Good feedback helps your learners get closer to achieving the goals you have for them, and can also bring more meaning to your relationship with them as an educator. Here are a few suggestions for crafting effective feedback.
Do not just praise or criticize. The most effective feedback does three things. First, it provides an appreciation for learners’ efforts. Second, it welcomes errors as an opportunity for learning. Third, it is specific and actionable: it focuses on what is incorrect or could be improved, how it can be improved, and why. Generic praise, by contrast, is often ignored, while punitive feedback is both ineffective and likely to foster a negative social climate.
Provide individualized feedback. Learners who are at different places in their learning respond to different types of feedback. Beginning learners typically need assurance, correction, and indications of which way is the right direction; while more advanced learners need their extended time and efforts recognized. Differences in ability levels can make group feedback less effective and less relevant to some learners.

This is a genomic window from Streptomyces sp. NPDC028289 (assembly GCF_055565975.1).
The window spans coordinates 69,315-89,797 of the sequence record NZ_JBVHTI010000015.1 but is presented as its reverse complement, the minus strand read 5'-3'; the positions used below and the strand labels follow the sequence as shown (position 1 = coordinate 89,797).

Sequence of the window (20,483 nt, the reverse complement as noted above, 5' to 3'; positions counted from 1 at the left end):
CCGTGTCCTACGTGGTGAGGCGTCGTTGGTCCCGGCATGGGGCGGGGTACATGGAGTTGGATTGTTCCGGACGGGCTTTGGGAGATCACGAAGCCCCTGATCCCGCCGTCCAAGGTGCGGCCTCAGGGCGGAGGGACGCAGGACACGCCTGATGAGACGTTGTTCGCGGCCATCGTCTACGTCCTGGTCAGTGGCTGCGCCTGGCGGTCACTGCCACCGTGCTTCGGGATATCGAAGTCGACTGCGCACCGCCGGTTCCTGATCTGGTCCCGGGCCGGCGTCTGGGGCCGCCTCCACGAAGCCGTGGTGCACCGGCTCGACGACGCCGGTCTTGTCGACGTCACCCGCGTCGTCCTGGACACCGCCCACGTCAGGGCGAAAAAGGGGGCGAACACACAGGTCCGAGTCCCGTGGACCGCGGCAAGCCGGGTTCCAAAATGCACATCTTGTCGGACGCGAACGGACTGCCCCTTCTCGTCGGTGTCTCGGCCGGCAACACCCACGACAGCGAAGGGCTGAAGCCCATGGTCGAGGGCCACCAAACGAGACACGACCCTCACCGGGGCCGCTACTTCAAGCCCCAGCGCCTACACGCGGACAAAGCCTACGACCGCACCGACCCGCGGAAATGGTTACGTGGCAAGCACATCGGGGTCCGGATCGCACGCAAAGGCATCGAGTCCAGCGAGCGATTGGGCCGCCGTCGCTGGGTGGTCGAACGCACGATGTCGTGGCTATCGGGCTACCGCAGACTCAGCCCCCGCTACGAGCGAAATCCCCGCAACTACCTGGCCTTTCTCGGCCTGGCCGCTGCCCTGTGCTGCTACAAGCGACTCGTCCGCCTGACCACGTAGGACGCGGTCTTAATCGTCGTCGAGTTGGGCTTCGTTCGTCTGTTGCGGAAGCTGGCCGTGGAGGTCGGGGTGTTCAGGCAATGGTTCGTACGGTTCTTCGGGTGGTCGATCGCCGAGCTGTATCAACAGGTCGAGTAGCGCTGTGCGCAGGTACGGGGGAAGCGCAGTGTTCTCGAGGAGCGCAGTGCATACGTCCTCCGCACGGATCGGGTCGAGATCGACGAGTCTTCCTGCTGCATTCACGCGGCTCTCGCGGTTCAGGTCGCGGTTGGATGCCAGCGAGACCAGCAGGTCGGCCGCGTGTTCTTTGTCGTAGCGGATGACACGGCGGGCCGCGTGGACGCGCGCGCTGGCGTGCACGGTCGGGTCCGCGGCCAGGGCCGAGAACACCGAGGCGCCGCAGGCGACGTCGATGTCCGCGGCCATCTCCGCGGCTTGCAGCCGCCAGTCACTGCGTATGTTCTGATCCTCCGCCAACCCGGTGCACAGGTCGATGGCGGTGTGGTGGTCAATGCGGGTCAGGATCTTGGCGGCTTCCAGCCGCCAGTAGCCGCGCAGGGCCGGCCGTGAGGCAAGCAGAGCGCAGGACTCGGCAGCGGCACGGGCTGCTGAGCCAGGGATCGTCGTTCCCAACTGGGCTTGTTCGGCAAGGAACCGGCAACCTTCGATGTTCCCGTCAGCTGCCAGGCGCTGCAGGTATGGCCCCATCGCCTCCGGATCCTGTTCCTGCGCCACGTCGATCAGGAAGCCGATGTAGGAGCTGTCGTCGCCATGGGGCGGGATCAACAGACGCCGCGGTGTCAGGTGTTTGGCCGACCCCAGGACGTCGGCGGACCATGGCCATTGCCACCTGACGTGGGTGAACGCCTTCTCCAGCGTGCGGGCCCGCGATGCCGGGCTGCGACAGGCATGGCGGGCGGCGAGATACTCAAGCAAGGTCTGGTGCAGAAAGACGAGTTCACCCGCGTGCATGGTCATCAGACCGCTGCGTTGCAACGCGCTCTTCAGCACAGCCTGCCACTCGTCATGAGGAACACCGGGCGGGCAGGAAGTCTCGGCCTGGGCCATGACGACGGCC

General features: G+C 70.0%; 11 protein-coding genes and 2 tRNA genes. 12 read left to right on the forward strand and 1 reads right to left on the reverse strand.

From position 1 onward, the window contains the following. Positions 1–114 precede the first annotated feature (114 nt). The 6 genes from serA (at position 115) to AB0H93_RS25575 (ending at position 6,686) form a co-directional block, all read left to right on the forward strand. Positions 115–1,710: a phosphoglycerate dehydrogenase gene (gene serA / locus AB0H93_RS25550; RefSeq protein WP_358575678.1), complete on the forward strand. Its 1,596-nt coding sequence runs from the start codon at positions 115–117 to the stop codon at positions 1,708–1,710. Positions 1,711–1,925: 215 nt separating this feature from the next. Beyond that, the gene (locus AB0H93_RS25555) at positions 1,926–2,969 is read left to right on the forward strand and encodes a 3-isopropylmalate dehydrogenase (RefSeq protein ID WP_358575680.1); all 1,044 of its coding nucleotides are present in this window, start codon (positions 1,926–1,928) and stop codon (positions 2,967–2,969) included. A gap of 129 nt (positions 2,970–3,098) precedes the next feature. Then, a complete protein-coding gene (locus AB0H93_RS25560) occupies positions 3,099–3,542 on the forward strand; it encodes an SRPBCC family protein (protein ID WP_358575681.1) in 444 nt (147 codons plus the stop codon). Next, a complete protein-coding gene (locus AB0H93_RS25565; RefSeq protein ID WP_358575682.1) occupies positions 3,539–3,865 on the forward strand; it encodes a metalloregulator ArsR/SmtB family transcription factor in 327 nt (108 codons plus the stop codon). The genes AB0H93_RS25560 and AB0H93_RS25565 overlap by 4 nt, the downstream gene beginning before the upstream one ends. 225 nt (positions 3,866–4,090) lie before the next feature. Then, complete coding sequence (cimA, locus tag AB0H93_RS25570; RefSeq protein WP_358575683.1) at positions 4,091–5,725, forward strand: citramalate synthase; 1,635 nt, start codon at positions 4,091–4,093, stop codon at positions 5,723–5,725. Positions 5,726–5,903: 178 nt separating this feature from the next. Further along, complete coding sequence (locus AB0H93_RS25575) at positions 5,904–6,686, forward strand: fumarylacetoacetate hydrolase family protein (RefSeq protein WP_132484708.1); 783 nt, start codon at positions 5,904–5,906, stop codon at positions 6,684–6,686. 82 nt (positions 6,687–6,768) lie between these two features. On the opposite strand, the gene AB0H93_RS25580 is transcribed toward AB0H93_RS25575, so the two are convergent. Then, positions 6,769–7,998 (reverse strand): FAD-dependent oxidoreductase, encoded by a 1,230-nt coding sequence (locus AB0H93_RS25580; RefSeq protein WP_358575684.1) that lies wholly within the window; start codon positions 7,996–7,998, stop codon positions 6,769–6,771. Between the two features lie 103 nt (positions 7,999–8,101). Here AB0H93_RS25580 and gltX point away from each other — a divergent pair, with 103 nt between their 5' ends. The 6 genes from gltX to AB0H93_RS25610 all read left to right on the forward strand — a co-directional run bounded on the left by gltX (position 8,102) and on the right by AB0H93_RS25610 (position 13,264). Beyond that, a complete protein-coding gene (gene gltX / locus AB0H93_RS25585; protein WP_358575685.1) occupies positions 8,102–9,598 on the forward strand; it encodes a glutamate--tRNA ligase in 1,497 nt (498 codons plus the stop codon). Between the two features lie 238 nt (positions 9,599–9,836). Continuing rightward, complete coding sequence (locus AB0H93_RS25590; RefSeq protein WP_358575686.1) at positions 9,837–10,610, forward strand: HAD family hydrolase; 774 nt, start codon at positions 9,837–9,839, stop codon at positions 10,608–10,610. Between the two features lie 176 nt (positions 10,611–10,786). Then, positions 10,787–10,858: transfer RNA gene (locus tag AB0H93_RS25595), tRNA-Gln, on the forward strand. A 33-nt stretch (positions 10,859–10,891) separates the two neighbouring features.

Make expectations clear. Providing explicit guidance “what success looks like” up front will not only communicate to learners where they currently are in their progress, but will provide an understanding of where they need to go to be successful.
Make learners active participants in the assessment process. If possible, provide learners with a range and choice of varied feedback opportunities and offer opportunities for learners to offer feedback to their peers and also the strengths and weaknesses of their own learning performance.
Make feedback helpful. Learners’ views of feedback are influenced by their beliefs about learning, motivation, and previous learning experiences. Encourage your learners to value feedback and empower them to learn how to use it. Furthermore, be sure that the assessments you have designed are aligned with your learning goals.
Evans, C. (2013). Making sense of assessment feedback in higher education. Review of Educational Research, 83(1), 70–120.
Hattie, J.A.C. & Yates, G.C.R. (2014). Using feedback to promote learning. In V.A. Benassi, C.E. Overson, & C.M. Hakala (Eds.), Applying science of learning in education: Infusing psychological science into the curriculum (pp. 45-58). The Society for the Teaching of Psychology.